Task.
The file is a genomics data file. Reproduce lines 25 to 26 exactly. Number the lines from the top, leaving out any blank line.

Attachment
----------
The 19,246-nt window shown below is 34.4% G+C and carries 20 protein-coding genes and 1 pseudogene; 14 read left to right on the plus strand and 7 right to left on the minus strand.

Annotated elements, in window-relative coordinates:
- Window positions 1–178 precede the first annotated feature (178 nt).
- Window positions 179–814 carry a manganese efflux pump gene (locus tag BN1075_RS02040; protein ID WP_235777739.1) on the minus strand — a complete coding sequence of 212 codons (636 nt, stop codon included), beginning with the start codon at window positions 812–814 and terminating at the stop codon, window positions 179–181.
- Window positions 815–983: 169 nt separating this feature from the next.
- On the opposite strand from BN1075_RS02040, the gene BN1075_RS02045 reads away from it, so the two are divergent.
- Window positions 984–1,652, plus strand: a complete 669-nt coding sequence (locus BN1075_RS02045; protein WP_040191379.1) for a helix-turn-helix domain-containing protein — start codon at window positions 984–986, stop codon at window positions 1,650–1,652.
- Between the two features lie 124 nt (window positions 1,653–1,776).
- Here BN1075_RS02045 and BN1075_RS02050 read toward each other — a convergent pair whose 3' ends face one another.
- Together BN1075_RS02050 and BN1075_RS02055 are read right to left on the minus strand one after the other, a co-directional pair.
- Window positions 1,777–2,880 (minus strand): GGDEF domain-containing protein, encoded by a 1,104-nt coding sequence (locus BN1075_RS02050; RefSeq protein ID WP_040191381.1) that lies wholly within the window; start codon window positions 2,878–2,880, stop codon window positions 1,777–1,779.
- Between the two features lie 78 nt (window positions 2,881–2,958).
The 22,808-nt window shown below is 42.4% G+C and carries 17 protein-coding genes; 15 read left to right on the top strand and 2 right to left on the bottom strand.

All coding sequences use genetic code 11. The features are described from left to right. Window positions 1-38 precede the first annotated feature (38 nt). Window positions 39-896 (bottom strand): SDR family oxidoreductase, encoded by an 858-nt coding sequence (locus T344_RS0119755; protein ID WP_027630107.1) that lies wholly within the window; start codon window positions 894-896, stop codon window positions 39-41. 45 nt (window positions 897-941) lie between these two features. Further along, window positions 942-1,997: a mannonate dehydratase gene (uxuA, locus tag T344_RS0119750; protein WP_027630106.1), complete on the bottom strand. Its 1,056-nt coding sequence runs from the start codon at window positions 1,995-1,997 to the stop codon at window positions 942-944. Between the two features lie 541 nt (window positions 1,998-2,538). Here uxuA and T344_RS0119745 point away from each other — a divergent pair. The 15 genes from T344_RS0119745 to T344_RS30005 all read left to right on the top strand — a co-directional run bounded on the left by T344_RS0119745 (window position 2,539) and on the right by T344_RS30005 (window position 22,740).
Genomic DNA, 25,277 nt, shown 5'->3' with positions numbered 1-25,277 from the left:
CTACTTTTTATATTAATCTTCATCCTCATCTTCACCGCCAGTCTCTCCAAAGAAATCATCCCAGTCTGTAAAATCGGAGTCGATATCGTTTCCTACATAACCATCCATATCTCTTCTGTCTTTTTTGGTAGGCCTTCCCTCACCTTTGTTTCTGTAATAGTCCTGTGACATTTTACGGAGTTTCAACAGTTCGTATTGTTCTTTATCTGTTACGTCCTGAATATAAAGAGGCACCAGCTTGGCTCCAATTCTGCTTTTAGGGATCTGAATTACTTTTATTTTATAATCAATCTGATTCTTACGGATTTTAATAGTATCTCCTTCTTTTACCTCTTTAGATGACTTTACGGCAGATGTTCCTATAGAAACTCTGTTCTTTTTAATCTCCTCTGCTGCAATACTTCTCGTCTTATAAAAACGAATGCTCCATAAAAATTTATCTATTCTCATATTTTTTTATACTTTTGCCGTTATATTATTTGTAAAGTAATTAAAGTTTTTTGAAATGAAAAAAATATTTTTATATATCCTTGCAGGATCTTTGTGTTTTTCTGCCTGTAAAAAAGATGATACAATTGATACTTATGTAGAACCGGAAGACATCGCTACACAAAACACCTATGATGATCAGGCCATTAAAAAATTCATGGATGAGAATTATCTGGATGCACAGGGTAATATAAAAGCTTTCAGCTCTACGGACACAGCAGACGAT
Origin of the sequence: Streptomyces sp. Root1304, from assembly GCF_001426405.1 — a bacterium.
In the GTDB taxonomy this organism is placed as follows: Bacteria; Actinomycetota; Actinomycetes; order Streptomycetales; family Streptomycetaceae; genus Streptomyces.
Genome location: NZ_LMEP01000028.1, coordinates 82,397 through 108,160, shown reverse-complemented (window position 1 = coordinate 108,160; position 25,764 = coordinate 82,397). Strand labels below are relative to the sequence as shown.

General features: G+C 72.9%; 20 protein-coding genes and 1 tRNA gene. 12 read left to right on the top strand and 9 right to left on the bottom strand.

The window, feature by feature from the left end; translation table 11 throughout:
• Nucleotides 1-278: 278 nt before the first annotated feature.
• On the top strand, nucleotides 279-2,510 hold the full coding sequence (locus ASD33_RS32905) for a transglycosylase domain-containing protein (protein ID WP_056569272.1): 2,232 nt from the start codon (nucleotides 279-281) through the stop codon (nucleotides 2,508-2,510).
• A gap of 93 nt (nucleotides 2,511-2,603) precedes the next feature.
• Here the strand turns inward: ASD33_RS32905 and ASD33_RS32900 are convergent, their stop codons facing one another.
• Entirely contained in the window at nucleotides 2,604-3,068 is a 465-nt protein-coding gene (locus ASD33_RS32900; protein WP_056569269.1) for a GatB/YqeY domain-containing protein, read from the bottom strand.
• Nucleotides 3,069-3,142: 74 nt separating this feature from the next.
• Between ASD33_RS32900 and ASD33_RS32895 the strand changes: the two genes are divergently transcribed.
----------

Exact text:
• Here the strand turns inward: ASD33_RS32905 and ASD33_RS32900 are convergent, their stop codons facing one another.
• Entirely contained in the window at nucleotides 2,604-3,068 is a 465-nt protein-coding gene (locus ASD33_RS32900; protein WP_056569269.1) for a GatB/YqeY domain-containing protein, read from the bottom strand.